Category Archives: DH Project

Fifth Piece of the Puzzle

The text I would like to use in my final project is  Unbroken by Laura Hillenbrand. Since I am interested in having students examine history as a memory, combining local with national and world history, the story of a young pilot would allow students to look at these aspects through a personal narrative. His story combines the personal with the national and extends the commentary to broader historical questions.

Students will examine the text through close reading, asking questions, collecting quotes, and keywords. They then will research other places in the war, listen to interviews with WWII veteran pilots, and read transcripts to ask questions and draw conclusions regarding the effects of the war on the war and on the home-front from the perspective of the pilots and the people who remained home.

Fourth Piece of the Puzzle

Select an image or video file that is related to your final project idea. Post it in your blog and describe why you chose it and how it might be difficult for students and others to make sense of.

The image I consider using as part of my  final project is the photo of a young 16-year-old German boy being captured. He was an German anti aircraft soldier of the Hitler Youth.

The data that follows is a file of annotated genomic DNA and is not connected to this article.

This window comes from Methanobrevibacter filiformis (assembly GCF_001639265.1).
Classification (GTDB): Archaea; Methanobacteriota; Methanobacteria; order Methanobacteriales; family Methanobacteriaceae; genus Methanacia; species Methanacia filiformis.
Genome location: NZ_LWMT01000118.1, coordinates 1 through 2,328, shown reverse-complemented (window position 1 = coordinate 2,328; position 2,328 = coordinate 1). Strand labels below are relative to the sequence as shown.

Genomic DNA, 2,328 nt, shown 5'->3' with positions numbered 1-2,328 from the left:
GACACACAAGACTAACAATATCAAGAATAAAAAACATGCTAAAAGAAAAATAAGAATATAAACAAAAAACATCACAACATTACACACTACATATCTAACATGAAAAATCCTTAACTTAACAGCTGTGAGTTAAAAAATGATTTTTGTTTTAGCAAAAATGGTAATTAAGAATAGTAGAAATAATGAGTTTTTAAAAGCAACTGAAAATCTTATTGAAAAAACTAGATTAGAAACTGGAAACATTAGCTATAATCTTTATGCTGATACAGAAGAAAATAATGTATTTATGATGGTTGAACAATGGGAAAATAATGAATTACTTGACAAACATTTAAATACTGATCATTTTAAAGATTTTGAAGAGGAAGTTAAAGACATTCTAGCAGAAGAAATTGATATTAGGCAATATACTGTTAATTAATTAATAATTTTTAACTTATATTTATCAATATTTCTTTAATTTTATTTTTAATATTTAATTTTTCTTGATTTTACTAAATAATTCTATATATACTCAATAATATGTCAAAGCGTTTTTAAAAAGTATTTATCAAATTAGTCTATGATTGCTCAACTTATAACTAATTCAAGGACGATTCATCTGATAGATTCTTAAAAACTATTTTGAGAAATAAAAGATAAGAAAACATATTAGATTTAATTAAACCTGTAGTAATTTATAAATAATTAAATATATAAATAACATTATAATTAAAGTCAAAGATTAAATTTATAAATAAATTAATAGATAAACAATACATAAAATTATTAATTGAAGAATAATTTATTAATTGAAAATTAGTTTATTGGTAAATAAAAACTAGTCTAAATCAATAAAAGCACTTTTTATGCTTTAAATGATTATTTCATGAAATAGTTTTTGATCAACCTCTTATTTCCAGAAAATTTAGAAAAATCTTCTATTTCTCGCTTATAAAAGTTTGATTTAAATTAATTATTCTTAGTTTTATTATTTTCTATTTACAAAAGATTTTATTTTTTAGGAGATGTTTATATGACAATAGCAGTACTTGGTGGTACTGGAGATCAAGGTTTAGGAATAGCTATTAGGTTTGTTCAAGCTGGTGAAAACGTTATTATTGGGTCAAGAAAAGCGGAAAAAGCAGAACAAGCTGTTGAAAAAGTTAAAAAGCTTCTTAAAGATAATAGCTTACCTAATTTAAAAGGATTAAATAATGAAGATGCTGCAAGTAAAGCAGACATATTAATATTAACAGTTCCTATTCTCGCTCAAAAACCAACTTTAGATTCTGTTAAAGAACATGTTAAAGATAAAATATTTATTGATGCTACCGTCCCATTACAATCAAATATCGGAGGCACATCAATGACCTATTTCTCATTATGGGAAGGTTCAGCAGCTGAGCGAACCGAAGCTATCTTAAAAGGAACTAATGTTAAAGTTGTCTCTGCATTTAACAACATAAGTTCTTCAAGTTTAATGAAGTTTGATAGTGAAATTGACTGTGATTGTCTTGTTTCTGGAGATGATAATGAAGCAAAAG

This photo appears on the World War II Pictures in Details blog that hosts hundreds of WWII photographs from around the world. However, the photo also appears on the Rare Historical Photos site. I chose this image as an introduction into the war and its uncommon and uncomfortable details. Students will be reading Unbroken, learning about the U.S. presence in the war not just from the political stance, but also from the human perspective, and they will be considering how it connects to their hometown and its flight training school. I feel that this image will first parachute students in the middle of the events of the war.